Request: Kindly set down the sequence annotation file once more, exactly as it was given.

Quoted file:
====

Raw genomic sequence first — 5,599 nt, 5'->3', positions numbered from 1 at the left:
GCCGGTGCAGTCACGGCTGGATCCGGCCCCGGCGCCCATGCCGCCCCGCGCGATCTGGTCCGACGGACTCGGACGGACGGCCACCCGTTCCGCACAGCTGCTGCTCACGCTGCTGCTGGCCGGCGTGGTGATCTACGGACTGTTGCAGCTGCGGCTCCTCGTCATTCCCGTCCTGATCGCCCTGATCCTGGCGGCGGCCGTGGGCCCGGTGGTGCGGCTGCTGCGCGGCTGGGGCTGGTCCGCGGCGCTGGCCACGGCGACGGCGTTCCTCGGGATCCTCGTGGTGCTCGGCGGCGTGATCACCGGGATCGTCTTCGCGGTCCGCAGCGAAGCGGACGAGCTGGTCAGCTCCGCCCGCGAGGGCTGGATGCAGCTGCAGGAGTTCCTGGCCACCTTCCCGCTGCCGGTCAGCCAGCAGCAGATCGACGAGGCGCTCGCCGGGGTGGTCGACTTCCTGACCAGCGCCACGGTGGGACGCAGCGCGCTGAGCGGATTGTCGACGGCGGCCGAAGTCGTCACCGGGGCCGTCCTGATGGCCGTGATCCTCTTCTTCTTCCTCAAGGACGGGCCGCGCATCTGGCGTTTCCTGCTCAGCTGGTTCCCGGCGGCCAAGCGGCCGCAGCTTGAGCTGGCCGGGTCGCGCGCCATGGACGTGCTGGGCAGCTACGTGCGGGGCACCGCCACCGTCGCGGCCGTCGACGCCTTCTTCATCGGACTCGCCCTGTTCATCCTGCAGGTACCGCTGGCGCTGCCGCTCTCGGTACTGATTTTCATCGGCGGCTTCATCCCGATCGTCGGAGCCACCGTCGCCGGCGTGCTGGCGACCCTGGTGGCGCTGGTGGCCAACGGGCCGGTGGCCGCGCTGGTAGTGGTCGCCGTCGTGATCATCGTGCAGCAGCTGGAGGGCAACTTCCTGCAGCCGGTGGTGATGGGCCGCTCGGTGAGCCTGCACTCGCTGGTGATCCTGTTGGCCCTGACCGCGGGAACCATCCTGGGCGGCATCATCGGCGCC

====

Raw genomic sequence first — 5,599 nt, 5'->3', positions numbered from 1 at the left:
GCCGGTGCAGTCACGGCTGGATCCGGCCCCGGCGCCCATGCCGCCCCGCGCGATCTGGTCCGACGGACTCGGACGGACGGCCACCCGTTCCGCACAGCTGCTGCTCACGCTGCTGCTGGCCGGCGTGGTGATCTACGGACTGTTGCAGCTGCGGCTCCTCGTCATTCCCGTCCTGATCGCCCTGATCCTGGCGGCGGCCGTGGGCCCGGTGGTGCGGCTGCTGCGCGGCTGGGGCTGGTCCGCGGCGCTGGCCACGGCGACGGCGTTCCTCGGGATCCTCGTGGTGCTCGGCGGCGTGATCACCGGGATCGTCTTCGCGGTCCGCAGCGAAGCGGACGAGCTGGTCAGCTCCGCCCGCGAGGGCTGGATGCAGCTGCAGGAGTTCCTGGCCACCTTCCCGCTGCCGGTCAGCCAGCAGCAGATCGACGAGGCGCTCGCCGGGGTGGTCGACTTCCTGACCAGCGCCACGGTGGGACGCAGCGCGCTGAGCGGATTGTCGACGGCGGCCGAAGTCGTCACCGGGGCCGTCCTGATGGCCGTGATCCTCTTCTTCTTCCTCAAGGACGGGCCGCGCATCTGGCGTTTCCTGCTCAGCTGGTTCCCGGCGGCCAAGCGGCCGCAGCTTGAGCTGGCCGGGTCGCGCGCCATGGACGTGCTGGGCAGCTACGTGCGGGGCACCGCCACCGTCGCGGCCGTCGACGCCTTCTTCATCGGACTCGCCCTGTTCATCCTGCAGGTACCGCTGGCGCTGCCGCTCTCGGTACTGATTTTCATCGGCGGCTTCATCCCGATCGTCGGAGCCACCGTCGCCGGCGTGCTGGCGACCCTGGTGGCGCTGGTGGCCAACGGGCCGGTGGCCGCGCTGGTAGTGGTCGCCGTCGTGATCATCGTGCAGCAGCTGGAGGGCAACTTCCTGCAGCCGGTGGTGATGGGCCGCTCGGTGAGCCTGCACTCGCTGGTGATCCTGTTGGCCCTGACCGCGGGAACCATCCTGGGCGGCATCATCGGCGCC